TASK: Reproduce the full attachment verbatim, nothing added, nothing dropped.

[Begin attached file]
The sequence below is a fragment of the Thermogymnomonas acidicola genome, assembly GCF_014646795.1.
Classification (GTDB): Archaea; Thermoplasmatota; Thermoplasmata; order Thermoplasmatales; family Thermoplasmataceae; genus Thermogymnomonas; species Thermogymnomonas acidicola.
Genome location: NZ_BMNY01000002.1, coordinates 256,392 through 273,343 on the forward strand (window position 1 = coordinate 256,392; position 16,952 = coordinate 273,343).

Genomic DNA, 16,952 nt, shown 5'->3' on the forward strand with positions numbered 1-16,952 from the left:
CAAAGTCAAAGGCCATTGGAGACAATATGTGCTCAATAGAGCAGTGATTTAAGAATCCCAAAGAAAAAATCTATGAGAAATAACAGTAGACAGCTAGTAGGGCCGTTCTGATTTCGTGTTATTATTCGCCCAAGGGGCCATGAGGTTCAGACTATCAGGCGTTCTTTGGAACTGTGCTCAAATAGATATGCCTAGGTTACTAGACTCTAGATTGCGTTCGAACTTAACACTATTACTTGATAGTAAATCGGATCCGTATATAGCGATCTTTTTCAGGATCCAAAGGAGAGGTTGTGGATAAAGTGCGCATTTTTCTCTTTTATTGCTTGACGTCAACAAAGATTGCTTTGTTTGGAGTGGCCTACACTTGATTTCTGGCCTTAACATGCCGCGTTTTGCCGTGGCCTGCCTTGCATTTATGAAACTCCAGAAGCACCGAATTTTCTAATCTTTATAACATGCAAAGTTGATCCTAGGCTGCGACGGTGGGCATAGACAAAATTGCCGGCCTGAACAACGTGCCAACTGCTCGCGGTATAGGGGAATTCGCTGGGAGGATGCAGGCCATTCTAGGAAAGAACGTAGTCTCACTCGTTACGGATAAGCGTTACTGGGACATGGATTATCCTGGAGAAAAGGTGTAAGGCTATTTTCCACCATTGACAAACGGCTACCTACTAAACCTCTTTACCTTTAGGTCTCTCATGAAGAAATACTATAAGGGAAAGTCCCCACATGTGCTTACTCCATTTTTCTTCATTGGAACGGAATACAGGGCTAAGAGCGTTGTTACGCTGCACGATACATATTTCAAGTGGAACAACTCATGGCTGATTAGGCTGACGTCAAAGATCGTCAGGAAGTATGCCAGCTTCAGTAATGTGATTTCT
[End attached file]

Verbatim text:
The sequence below is a fragment of the Thermogymnomonas acidicola genome, assembly GCF_014646795.1.
Classification (GTDB): Archaea; Thermoplasmatota; Thermoplasmata; order Thermoplasmatales; family Thermoplasmataceae; genus Thermogymnomonas; species Thermogymnomonas acidicola.
Genome location: NZ_BMNY01000002.1, coordinates 256,392 through 273,343 on the forward strand (window position 1 = coordinate 256,392; position 16,952 = coordinate 273,343).

Genomic DNA, 16,952 nt, shown 5'->3' on the forward strand with positions numbered 1-16,952 from the left:
CAAAGTCAAAGGCCATTGGAGACAATATGTGCTCAATAGAGCAGTGATTTAAGAATCCCAAAGAAAAAATCTATGAGAAATAACAGTAGACAGCTAGTAGGGCCGTTCTGATTTCGTGTTATTATTCGCCCAAGGGGCCATGAGGTTCAGACTATCAGGCGTTCTTTGGAACTGTGCTCAAATAGATATGCCTAGGTTACTAGACTCTAGATTGCGTTCGAACTTAACACTATTACTTGATAGTAAATCGGATCCGTATATAGCGATCTTTTTCAGGATCCAAAGGAGAGGTTGTGGATAAAGTGCGCATTTTTCTCTTTTATTGCTTGACGTCAACAAAGATTGCTTTGTTTGGAGTGGCCTACACTTGATTTCTGGCCTTAACATGCCGCGTTTTGCCGTGGCCTGCCTTGCATTTATGAAACTCCAGAAGCACCGAATTTTCTAATCTTTATAACATGCAAAGTTGATCCTAGGCTGCGACGGTGGGCATAGACAAAATTGCCGGCCTGAACAACGTGCCAACTGCTCGCGGTATAGGGGAATTCGCTGGGAGGATGCAGGCCATTCTAGGAAAGAACGTAGTCTCACTCGTTACGGATAAGCGTTACTGGGACATGGATTATCCTGGAGAAAAGGTGTAAGGCTATTTTCCACCATTGACAAACGGCTACCTACTAAACCTCTTTACCTTTAGGTCTCTCATGAAGAAATACTATAAGGGAAAGTCCCCACATGTGCTTACTCCATTTTTCTTCATTGGAACGGAATACAGGGCTAAGAGCGTTGTTACGCTGCACGATACATATTTCAAGTGGAACAACTCATGGCTGATTAGGCTGACGTCAAAGATCGTCAGGAAGTATGCCAGCTTCAGTAATGTGATTTCT